Since the early eighties, four areas of software design research have emerged from the literature: User-centered, scenario-based, participatory, and usability. The user-centered approach places the design focus on the end user rather than on the technological aspects of system artifacts (Norman & Draper, 1986); scenario-based design provides initial user requirements for system design, as well as the system development lifecycle (Holbrook, 1990; Carroll and Rosson, 1991); participatory design includes users throughout many aspects of the design process (Kyng, 1991, Kyng, 1995; Muller, M.J., Tudor, L.G., Wildman, D.M., White, E.A., Root, R.A., Dayton, T., Carr, R., Diekmann, B., and Dystra-Erickson, E., 1995); and, the empirical usability design utilizes an evaluation technique, which is said to be the most effective testing method. However, it is expensive because it requires working prototypes.
Without user participation, designers often only speculate about the system's interface design. Ultimately, scenario-based design includes user participation in the design process (Nielsen, 1993) and is believed to increase interface success through valuable user insight. Based on these positive advantages of scenario-based design, this study will consist of scenarios that will form the foundation for the design rationale and redesign of a system's interface.
By incorporating usability testing and scenario generation techniques into the formative evaluation process, serious interface problems that surface can be remedied prior to system implementation. The usability testing will identify the site's strengths and weaknesses in the following areas: Interface design, navigation, successful completion of tasks, common errors, and user evaluation on usability and aesthetics of the site. Student tasks should be enhanced through clear, routine navigation and easy resource retrieval. Preliminary findings of the usability testing and the scenario evaluations will reveal strengths and weaknesses in the interface design and direct the redesign rationale considerations.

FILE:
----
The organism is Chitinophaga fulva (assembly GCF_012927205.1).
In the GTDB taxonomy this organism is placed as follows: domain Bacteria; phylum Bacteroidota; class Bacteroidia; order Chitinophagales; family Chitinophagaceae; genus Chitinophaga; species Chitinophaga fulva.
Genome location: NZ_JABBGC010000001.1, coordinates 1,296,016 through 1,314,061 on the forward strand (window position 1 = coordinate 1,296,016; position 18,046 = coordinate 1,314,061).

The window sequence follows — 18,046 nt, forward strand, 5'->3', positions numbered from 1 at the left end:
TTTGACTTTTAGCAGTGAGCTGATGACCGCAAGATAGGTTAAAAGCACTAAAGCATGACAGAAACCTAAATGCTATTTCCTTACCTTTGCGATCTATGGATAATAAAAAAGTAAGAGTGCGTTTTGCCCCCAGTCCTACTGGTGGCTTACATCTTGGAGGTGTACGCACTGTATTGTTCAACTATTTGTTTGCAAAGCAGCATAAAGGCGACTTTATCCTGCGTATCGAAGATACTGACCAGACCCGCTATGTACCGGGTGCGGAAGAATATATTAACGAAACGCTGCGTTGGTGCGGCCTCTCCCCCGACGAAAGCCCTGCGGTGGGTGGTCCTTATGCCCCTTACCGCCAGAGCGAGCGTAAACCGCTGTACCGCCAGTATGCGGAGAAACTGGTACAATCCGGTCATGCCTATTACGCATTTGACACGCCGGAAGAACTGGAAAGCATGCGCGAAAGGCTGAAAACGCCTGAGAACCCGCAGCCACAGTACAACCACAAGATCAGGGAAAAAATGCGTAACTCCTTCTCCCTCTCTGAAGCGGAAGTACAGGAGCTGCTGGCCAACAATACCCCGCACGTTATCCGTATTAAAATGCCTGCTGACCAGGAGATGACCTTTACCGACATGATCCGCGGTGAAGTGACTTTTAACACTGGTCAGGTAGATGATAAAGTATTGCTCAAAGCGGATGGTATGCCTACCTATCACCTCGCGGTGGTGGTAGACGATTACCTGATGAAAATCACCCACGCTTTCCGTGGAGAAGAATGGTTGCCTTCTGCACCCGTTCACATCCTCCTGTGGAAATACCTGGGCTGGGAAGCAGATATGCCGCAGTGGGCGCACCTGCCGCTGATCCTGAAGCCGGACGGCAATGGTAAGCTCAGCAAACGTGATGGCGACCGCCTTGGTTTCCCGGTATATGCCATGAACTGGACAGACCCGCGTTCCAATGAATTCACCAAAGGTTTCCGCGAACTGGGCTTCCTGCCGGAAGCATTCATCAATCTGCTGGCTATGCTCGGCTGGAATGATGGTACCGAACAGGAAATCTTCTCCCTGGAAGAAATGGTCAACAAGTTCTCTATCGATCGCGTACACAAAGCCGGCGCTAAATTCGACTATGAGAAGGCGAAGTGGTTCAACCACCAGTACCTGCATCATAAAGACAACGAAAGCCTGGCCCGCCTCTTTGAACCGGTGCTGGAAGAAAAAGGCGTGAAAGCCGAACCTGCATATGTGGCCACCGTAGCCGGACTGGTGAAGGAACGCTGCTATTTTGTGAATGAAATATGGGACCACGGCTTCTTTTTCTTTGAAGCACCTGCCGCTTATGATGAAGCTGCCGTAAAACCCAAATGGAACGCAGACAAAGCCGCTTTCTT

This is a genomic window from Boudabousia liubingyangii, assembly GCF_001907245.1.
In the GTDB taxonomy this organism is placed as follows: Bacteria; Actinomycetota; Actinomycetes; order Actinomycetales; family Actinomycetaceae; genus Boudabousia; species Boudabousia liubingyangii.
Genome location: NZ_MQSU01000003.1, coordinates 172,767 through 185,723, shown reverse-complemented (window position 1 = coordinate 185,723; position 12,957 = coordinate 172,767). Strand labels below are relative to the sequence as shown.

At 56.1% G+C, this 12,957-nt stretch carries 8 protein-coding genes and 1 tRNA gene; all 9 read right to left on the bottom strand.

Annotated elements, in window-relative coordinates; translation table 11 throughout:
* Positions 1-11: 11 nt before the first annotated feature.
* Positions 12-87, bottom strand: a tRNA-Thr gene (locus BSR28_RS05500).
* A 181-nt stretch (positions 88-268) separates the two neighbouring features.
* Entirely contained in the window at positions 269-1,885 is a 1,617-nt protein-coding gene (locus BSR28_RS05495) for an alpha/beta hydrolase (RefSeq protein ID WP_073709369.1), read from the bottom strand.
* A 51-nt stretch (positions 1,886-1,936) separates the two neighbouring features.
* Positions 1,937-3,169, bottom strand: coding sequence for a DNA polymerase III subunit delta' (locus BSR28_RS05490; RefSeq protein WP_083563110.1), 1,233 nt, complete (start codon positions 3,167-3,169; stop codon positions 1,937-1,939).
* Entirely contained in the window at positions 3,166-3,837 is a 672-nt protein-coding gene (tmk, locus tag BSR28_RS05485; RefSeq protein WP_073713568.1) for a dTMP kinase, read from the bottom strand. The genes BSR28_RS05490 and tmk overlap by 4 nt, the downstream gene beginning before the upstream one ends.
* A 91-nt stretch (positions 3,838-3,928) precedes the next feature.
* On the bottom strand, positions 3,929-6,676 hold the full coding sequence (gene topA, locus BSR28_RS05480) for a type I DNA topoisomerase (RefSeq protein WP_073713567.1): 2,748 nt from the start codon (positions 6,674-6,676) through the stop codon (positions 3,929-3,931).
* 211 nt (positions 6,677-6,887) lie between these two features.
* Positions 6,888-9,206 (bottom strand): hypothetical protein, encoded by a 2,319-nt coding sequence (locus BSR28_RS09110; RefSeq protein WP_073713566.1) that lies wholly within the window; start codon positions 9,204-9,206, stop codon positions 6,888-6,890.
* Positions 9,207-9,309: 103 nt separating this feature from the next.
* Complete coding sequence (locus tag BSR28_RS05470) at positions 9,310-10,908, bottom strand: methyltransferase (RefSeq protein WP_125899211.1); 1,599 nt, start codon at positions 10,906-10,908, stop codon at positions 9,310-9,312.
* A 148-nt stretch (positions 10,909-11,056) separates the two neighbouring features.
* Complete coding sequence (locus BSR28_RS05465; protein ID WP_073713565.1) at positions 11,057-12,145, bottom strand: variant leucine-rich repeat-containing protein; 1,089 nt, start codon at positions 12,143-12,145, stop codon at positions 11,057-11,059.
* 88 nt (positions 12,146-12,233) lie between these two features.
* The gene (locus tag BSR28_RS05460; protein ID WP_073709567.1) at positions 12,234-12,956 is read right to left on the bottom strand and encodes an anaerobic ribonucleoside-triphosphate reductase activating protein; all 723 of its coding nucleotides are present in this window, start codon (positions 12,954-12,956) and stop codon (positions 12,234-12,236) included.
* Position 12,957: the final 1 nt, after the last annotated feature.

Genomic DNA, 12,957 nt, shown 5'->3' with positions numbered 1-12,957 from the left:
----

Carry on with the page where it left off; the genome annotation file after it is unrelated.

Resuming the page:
World wide web technologies provide tools for the communication of information. Navigation design is imperative to the usability of any system. One important aspect of navigation is that it simplifies the site by making everything fit into as few pages of content as possible and still provide a simple scheme. Content, clarity and presentation are extremely important, when rethinking the organizational structures of the web site, since all of these hinge on navigation. The following is a metaphor for navigation. Imagine you are going to use an elevator. How do you get on the elevator? How do you get off of the elevator? How do you know when you have left the building? How do you get back in the building? How do you know where you are? What floor are you on? Where do you want to go? Once you're there, how do you get back? These are physical examples of a navigational problem.
Clearly structured sites guide the user from page to page through the use of simple, consistent, clear navigation tools. This seems obvious, but the World Wide Web is littered with sites that contain poor navigation tools. How many sites change the look and feel of navigation throughout the site? The users are never ...